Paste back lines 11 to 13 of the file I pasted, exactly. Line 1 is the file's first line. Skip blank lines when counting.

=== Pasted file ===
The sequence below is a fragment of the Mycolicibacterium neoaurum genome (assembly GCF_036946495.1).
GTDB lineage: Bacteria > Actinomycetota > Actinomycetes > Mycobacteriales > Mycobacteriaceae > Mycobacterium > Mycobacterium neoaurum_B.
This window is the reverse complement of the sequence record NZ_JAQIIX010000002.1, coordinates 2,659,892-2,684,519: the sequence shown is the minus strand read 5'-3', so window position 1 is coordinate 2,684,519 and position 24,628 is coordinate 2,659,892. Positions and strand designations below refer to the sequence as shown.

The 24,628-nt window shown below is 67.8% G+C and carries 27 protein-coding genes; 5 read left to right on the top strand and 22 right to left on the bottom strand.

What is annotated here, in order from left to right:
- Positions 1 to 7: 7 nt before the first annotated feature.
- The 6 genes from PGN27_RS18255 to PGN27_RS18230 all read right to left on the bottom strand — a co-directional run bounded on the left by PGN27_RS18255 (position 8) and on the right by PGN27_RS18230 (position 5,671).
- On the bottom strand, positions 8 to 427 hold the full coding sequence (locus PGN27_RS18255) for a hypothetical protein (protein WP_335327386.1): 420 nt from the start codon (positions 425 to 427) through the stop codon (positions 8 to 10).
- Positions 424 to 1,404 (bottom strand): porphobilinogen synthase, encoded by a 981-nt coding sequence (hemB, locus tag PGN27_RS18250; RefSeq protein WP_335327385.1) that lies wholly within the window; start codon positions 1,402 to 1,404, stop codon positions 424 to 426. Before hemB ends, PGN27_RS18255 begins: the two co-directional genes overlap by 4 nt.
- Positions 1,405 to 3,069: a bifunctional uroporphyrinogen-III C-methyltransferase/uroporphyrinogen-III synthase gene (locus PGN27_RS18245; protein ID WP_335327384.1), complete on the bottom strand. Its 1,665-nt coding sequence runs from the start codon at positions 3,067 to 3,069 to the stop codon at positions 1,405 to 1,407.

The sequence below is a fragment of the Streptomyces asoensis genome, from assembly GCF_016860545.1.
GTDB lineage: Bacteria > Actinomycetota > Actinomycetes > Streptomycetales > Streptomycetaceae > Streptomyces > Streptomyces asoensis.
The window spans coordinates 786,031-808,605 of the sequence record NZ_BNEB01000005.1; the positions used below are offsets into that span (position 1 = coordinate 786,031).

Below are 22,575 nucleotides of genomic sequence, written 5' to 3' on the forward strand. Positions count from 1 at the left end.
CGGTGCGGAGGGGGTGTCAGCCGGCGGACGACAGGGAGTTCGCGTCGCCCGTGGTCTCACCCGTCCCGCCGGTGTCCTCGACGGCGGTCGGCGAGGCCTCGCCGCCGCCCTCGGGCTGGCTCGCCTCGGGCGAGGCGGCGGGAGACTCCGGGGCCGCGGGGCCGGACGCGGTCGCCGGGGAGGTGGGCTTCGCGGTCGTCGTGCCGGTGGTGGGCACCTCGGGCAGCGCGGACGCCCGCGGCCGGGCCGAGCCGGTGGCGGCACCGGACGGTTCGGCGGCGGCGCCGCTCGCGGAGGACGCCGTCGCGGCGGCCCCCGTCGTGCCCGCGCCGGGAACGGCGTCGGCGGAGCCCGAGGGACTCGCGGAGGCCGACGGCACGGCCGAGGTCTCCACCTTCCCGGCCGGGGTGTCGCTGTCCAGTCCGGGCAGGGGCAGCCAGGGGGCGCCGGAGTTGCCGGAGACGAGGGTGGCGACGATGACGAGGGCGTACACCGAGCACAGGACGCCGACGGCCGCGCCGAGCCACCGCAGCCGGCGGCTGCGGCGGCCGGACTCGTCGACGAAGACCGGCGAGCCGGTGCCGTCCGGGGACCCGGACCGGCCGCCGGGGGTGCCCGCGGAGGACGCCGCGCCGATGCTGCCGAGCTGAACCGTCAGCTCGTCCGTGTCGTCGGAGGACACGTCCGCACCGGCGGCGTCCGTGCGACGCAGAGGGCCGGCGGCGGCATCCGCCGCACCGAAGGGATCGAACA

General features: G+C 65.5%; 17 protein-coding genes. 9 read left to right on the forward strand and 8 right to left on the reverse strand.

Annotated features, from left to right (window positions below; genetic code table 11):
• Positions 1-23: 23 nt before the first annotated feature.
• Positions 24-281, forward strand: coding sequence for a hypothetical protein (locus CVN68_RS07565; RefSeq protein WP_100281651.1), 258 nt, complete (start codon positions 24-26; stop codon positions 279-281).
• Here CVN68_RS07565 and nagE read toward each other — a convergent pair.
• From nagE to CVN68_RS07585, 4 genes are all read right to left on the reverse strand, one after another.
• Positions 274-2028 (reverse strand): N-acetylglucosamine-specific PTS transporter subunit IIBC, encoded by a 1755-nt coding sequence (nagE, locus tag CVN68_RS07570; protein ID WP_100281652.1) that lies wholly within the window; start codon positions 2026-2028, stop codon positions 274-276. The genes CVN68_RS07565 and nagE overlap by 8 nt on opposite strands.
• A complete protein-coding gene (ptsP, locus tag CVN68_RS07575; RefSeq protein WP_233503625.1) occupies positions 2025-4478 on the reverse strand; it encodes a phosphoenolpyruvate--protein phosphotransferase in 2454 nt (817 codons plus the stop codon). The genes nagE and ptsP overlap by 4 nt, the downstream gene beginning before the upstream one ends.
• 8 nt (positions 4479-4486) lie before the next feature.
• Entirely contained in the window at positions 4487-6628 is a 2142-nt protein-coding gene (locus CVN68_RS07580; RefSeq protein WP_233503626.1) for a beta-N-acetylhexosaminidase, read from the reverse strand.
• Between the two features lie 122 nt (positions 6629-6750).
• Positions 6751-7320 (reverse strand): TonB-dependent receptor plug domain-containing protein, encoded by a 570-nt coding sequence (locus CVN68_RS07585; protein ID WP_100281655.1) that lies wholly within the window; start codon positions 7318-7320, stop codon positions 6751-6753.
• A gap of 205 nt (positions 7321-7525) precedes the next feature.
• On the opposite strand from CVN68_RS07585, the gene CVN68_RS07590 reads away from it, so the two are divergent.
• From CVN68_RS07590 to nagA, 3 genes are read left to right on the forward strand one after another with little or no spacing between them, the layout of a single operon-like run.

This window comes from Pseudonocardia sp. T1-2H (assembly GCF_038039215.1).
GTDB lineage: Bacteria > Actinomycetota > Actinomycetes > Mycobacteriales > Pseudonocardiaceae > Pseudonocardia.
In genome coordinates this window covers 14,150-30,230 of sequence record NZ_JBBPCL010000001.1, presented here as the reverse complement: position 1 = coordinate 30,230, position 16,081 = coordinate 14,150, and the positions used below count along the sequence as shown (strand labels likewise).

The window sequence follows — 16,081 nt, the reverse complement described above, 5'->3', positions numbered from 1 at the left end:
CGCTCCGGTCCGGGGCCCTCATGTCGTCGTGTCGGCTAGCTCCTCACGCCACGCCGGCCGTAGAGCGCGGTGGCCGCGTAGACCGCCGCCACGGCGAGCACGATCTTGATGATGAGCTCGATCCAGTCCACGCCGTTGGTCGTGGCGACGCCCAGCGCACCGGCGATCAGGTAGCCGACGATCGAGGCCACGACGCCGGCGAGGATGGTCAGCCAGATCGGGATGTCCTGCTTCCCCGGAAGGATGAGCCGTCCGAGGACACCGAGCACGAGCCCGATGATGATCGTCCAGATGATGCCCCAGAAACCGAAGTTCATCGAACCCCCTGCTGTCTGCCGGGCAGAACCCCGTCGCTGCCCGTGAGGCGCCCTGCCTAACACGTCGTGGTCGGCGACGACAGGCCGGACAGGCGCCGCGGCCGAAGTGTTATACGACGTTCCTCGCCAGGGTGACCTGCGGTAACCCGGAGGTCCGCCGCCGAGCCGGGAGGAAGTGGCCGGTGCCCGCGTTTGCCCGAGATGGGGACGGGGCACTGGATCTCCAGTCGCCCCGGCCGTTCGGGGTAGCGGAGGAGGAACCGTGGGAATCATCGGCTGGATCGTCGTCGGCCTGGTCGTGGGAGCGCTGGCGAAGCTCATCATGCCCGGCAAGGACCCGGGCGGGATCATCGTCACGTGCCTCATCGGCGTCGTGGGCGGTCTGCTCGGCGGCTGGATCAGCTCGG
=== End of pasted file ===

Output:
The sequence below is a fragment of the Streptomyces asoensis genome, from assembly GCF_016860545.1.
GTDB lineage: Bacteria > Actinomycetota > Actinomycetes > Streptomycetales > Streptomycetaceae > Streptomyces > Streptomyces asoensis.
The window spans coordinates 786,031-808,605 of the sequence record NZ_BNEB01000005.1; the positions used below are offsets into that span (position 1 = coordinate 786,031).